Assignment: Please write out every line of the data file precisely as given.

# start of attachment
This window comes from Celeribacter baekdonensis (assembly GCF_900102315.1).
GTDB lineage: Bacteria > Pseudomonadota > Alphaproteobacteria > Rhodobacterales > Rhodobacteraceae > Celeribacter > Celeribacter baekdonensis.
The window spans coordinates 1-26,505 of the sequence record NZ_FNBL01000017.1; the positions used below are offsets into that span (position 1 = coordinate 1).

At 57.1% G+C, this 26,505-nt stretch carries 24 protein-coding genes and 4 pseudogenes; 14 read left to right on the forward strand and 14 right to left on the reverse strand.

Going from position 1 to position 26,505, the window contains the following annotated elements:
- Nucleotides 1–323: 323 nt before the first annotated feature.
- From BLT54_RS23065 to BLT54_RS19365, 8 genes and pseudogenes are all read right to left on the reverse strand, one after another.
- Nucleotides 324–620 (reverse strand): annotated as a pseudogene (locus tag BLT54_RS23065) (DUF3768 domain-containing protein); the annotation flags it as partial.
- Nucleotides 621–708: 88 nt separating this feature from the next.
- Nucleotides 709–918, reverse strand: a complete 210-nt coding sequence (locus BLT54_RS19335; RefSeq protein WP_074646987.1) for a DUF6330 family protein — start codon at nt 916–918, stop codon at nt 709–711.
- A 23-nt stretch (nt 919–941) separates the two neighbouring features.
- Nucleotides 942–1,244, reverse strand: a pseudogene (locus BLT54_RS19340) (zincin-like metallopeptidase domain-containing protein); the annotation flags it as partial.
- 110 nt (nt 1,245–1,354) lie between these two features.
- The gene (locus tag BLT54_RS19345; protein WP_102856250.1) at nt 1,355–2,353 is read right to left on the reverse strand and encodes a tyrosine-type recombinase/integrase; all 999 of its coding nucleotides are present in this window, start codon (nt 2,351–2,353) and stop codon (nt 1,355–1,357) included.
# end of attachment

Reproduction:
This window comes from Celeribacter baekdonensis (assembly GCF_900102315.1).
GTDB lineage: Bacteria > Pseudomonadota > Alphaproteobacteria > Rhodobacterales > Rhodobacteraceae > Celeribacter > Celeribacter baekdonensis.
The window spans coordinates 1-26,505 of the sequence record NZ_FNBL01000017.1; the positions used below are offsets into that span (position 1 = coordinate 1).

At 57.1% G+C, this 26,505-nt stretch carries 24 protein-coding genes and 4 pseudogenes; 14 read left to right on the forward strand and 14 right to left on the reverse strand.

Going from position 1 to position 26,505, the window contains the following annotated elements:
- Nucleotides 1–323: 323 nt before the first annotated feature.
- From BLT54_RS23065 to BLT54_RS19365, 8 genes and pseudogenes are all read right to left on the reverse strand, one after another.
- Nucleotides 324–620 (reverse strand): annotated as a pseudogene (locus tag BLT54_RS23065) (DUF3768 domain-containing protein); the annotation flags it as partial.
- Nucleotides 621–708: 88 nt separating this feature from the next.
- Nucleotides 709–918, reverse strand: a complete 210-nt coding sequence (locus BLT54_RS19335; RefSeq protein WP_074646987.1) for a DUF6330 family protein — start codon at nt 916–918, stop codon at nt 709–711.
- A 23-nt stretch (nt 919–941) separates the two neighbouring features.
- Nucleotides 942–1,244, reverse strand: a pseudogene (locus BLT54_RS19340) (zincin-like metallopeptidase domain-containing protein); the annotation flags it as partial.
- 110 nt (nt 1,245–1,354) lie between these two features.
- The gene (locus tag BLT54_RS19345; protein WP_102856250.1) at nt 1,355–2,353 is read right to left on the reverse strand and encodes a tyrosine-type recombinase/integrase; all 999 of its coding nucleotides are present in this window, start codon (nt 2,351–2,353) and stop codon (nt 1,355–1,357) included.